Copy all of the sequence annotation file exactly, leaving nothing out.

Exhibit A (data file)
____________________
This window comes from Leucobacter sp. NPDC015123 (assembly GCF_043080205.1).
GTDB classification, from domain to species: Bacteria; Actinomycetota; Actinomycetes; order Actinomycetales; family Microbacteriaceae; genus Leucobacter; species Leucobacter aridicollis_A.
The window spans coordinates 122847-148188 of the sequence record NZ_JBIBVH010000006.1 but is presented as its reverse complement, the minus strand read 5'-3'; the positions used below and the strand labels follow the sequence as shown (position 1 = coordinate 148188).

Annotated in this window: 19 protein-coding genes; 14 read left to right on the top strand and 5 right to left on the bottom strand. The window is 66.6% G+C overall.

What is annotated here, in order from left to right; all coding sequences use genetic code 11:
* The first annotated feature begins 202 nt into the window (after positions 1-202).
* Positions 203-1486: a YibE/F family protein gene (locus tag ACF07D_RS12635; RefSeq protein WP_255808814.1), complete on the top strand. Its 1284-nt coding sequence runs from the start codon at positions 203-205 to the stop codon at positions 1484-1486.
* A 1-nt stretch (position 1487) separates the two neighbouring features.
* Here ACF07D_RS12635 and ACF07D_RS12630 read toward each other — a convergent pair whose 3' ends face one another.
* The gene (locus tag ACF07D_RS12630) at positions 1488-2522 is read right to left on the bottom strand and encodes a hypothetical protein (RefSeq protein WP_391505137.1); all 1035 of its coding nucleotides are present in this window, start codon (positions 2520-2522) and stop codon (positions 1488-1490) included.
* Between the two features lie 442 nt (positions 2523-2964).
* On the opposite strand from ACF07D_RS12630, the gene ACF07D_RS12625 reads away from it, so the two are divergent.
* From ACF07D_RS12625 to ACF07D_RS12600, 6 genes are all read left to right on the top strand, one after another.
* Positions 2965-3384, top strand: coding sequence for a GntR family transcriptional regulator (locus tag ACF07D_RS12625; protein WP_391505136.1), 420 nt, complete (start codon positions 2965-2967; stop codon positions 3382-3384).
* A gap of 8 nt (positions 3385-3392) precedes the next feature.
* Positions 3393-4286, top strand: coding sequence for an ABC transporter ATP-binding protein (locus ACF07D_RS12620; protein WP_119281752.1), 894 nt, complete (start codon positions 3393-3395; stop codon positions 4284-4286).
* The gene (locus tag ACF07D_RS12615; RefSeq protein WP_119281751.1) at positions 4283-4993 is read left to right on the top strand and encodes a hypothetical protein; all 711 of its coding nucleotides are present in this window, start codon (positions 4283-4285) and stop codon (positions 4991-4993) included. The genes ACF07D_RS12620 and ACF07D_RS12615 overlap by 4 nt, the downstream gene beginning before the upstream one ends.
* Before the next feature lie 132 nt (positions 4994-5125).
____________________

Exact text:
This window comes from Leucobacter sp. NPDC015123 (assembly GCF_043080205.1).
GTDB classification, from domain to species: Bacteria; Actinomycetota; Actinomycetes; order Actinomycetales; family Microbacteriaceae; genus Leucobacter; species Leucobacter aridicollis_A.
The window spans coordinates 122847-148188 of the sequence record NZ_JBIBVH010000006.1 but is presented as its reverse complement, the minus strand read 5'-3'; the positions used below and the strand labels follow the sequence as shown (position 1 = coordinate 148188).

Annotated in this window: 19 protein-coding genes; 14 read left to right on the top strand and 5 right to left on the bottom strand. The window is 66.6% G+C overall.

What is annotated here, in order from left to right; all coding sequences use genetic code 11:
* The first annotated feature begins 202 nt into the window (after positions 1-202).
* Positions 203-1486: a YibE/F family protein gene (locus tag ACF07D_RS12635; RefSeq protein WP_255808814.1), complete on the top strand. Its 1284-nt coding sequence runs from the start codon at positions 203-205 to the stop codon at positions 1484-1486.
* A 1-nt stretch (position 1487) separates the two neighbouring features.
* Here ACF07D_RS12635 and ACF07D_RS12630 read toward each other — a convergent pair whose 3' ends face one another.
* The gene (locus tag ACF07D_RS12630) at positions 1488-2522 is read right to left on the bottom strand and encodes a hypothetical protein (RefSeq protein WP_391505137.1); all 1035 of its coding nucleotides are present in this window, start codon (positions 2520-2522) and stop codon (positions 1488-1490) included.
* Between the two features lie 442 nt (positions 2523-2964).
* On the opposite strand from ACF07D_RS12630, the gene ACF07D_RS12625 reads away from it, so the two are divergent.
* From ACF07D_RS12625 to ACF07D_RS12600, 6 genes are all read left to right on the top strand, one after another.
* Positions 2965-3384, top strand: coding sequence for a GntR family transcriptional regulator (locus tag ACF07D_RS12625; protein WP_391505136.1), 420 nt, complete (start codon positions 2965-2967; stop codon positions 3382-3384).
* A gap of 8 nt (positions 3385-3392) precedes the next feature.
* Positions 3393-4286, top strand: coding sequence for an ABC transporter ATP-binding protein (locus ACF07D_RS12620; protein WP_119281752.1), 894 nt, complete (start codon positions 3393-3395; stop codon positions 4284-4286).
* The gene (locus tag ACF07D_RS12615; RefSeq protein WP_119281751.1) at positions 4283-4993 is read left to right on the top strand and encodes a hypothetical protein; all 711 of its coding nucleotides are present in this window, start codon (positions 4283-4285) and stop codon (positions 4991-4993) included. The genes ACF07D_RS12620 and ACF07D_RS12615 overlap by 4 nt, the downstream gene beginning before the upstream one ends.
* Before the next feature lie 132 nt (positions 4994-5125).